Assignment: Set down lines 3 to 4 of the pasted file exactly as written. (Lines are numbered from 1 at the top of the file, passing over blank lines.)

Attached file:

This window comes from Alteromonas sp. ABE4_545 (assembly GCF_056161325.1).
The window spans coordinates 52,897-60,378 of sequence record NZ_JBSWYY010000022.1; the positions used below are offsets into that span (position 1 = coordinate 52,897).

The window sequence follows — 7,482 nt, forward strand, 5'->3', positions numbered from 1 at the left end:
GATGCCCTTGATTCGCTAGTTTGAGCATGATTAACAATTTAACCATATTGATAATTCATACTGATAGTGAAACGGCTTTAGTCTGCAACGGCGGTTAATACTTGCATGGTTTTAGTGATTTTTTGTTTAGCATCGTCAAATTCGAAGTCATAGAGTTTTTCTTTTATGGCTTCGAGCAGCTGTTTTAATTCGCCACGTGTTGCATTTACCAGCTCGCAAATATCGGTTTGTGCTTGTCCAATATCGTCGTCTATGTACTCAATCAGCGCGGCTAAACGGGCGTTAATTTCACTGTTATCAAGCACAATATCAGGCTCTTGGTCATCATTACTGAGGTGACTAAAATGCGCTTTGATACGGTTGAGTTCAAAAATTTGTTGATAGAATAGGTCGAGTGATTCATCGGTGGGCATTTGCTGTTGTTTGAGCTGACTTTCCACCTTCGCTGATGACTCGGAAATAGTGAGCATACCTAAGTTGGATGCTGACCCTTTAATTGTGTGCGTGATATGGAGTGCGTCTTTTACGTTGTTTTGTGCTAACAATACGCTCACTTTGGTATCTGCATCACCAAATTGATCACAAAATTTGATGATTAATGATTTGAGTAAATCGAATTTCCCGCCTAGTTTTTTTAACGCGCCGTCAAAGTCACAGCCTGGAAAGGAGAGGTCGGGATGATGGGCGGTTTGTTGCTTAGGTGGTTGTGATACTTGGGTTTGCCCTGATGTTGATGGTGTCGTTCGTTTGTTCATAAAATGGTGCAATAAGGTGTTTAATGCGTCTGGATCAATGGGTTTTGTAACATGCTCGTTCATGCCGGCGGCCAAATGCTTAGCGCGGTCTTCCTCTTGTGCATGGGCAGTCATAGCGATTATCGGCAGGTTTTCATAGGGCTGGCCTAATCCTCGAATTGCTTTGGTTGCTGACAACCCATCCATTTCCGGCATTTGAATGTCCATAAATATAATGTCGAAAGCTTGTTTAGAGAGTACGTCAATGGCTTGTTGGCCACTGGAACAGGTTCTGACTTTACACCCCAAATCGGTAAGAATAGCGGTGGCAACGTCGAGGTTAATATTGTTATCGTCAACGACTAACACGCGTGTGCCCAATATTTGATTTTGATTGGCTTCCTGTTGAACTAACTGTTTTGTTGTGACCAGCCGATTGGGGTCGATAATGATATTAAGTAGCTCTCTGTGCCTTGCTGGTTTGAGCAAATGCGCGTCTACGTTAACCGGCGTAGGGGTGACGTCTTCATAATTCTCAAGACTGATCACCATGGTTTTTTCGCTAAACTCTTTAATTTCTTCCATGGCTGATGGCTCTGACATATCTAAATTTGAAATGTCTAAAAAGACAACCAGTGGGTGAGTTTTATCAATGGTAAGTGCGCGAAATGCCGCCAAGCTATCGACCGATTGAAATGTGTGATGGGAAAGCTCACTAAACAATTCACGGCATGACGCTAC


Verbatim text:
The window sequence follows — 7,482 nt, forward strand, 5'->3', positions numbered from 1 at the left end:
GATGCCCTTGATTCGCTAGTTTGAGCATGATTAACAATTTAACCATATTGATAATTCATACTGATAGTGAAACGGCTTTAGTCTGCAACGGCGGTTAATACTTGCATGGTTTTAGTGATTTTTTGTTTAGCATCGTCAAATTCGAAGTCATAGAGTTTTTCTTTTATGGCTTCGAGCAGCTGTTTTAATTCGCCACGTGTTGCATTTACCAGCTCGCAAATATCGGTTTGTGCTTGTCCAATATCGTCGTCTATGTACTCAATCAGCGCGGCTAAACGGGCGTTAATTTCACTGTTATCAAGCACAATATCAGGCTCTTGGTCATCATTACTGAGGTGACTAAAATGCGCTTTGATACGGTTGAGTTCAAAAATTTGTTGATAGAATAGGTCGAGTGATTCATCGGTGGGCATTTGCTGTTGTTTGAGCTGACTTTCCACCTTCGCTGATGACTCGGAAATAGTGAGCATACCTAAGTTGGATGCTGACCCTTTAATTGTGTGCGTGATATGGAGTGCGTCTTTTACGTTGTTTTGTGCTAACAATACGCTCACTTTGGTATCTGCATCACCAAATTGATCACAAAATTTGATGATTAATGATTTGAGTAAATCGAATTTCCCGCCTAGTTTTTTTAACGCGCCGTCAAAGTCACAGCCTGGAAAGGAGAGGTCGGGATGATGGGCGGTTTGTTGCTTAGGTGGTTGTGATACTTGGGTTTGCCCTGATGTTGATGGTGTCGTTCGTTTGTTCATAAAATGGTGCAATAAGGTGTTTAATGCGTCTGGATCAATGGGTTTTGTAACATGCTCGTTCATGCCGGCGGCCAAATGCTTAGCGCGGTCTTCCTCTTGTGCATGGGCAGTCATAGCGATTATCGGCAGGTTTTCATAGGGCTGGCCTAATCCTCGAATTGCTTTGGTTGCTGACAACCCATCCATTTCCGGCATTTGAATGTCCATAAATATAATGTCGAAAGCTTGTTTAGAGAGTACGTCAATGGCTTGTTGGCCACTGGAACAGGTTCTGACTTTACACCCCAAATCGGTAAGAATAGCGGTGGCAACGTCGAGGTTAATATTGTTATCGTCAACGACTAACACGCGTGTGCCCAATATTTGATTTTGATTGGCTTCCTGTTGAACTAACTGTTTTGTTGTGACCAGCCGATTGGGGTCGATAATGATATTAAGTAGCTCTCTGTGCCTTGCTGGTTTGAGCAAATGCGCGTCTACGTTAACCGGCGTAGGGGTGACGTCTTCATAATTCTCAAGACTGATCACCATGGTTTTTTCGCTAAACTCTTTAATTTCTTCCATGGCTGATGGCTCTGACATATCTAAATTTGAAATGTCTAAAAAGACAACCAGTGGGTGAGTTTTATCAATGGTAAGTGCGCGAAATGCCGCCAAGCTATCGACCGATTGAAATGTGTGATGGGAAAGCTCACTAAACAATTCACGGCATGACGCTAC